"Thank you, sir," I answered. "I was thinking, also, that Mrs. Randolph seems to be no stranger to the sea."

      "She ought to be no stranger to it; for, I may say, it was on that element that I picked her up. But I have never told you the history of my first acquaintance with Louise. It is sufficiently strange to interest you, I think; and, as you have a quiet watch, and the ship seems to take care of herself with a good hand at the wheel, perhaps I shall never have a better opportunity than now."

      The captain then proceeded to tell me his story, which I shall endeavor to transcribe in his exact words.

      I was only in my nineteenth year, when I arrived home from my first whaling voyage in the old Grand Turk. It was at a time when oil was high in Europe, and she, as well as many other ships about that time, were sent to sell their cargoes in England or France. I was promised a good berth in the spring, and thought I might as well employ the winter in making this voyage to Europe. So I stuck by the ship, and we sailed for London on the same bottom, without discharging. The winter passage across the Atlantic proved a very severe one, and, in riding out heavy gales, the old ship was terribly strained; but we finally reached London, with both pumps going for dear life. Here the cargo was disposed of to good advantage; but it was found that the ship would need more repairs than she was worth, and she was condemned and sold for the benefit of all concerned. I thus found myself adrift in a foreign port, and, as it might be some time before I got a chance to return home, I decided to accept the inducement held out by a "South Seaman" which was fitting out, and make a foreigner of myself for the time being. I accordingly shipped as a boatsteerer, or "harpooner," as they termed it, in the barque Glencoe, bound to the Pacific Ocean by the eastern route round Good Hope. I shipped in haste to repent at leisure; for we had not been long at sea before I found reason to do so in sackcloth and ashes. Captain Judd proved to be a man utterly unfit for the position he held, by reason of indulgence in drink. And perhaps no greater curse can befall a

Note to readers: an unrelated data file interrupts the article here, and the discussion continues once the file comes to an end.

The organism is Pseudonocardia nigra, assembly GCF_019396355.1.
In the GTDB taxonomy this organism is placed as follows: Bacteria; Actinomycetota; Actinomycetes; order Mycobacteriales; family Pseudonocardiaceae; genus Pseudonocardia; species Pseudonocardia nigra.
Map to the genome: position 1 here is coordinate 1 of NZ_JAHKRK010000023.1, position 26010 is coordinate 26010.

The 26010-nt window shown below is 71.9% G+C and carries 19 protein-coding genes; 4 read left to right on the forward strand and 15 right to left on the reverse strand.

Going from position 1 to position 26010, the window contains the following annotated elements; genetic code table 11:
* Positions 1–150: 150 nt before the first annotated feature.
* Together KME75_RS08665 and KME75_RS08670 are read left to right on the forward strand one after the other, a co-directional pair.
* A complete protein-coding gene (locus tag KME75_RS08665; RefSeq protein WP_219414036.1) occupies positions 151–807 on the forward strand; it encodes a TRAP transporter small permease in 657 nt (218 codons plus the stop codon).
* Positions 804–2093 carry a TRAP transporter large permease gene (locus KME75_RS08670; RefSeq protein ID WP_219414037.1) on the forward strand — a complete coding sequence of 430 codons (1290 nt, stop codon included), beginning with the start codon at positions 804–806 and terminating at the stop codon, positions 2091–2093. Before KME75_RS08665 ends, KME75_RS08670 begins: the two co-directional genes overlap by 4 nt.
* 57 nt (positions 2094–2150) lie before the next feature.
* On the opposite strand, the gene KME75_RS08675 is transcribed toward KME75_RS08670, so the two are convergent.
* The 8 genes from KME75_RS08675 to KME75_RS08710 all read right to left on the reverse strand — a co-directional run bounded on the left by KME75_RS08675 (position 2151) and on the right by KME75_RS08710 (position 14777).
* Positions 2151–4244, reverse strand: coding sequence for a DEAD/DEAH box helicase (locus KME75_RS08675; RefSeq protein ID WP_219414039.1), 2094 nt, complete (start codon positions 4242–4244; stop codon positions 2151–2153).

How Tom Randolph found his Wife. 151

ship on a long voyage than intemperance on the part of her captain.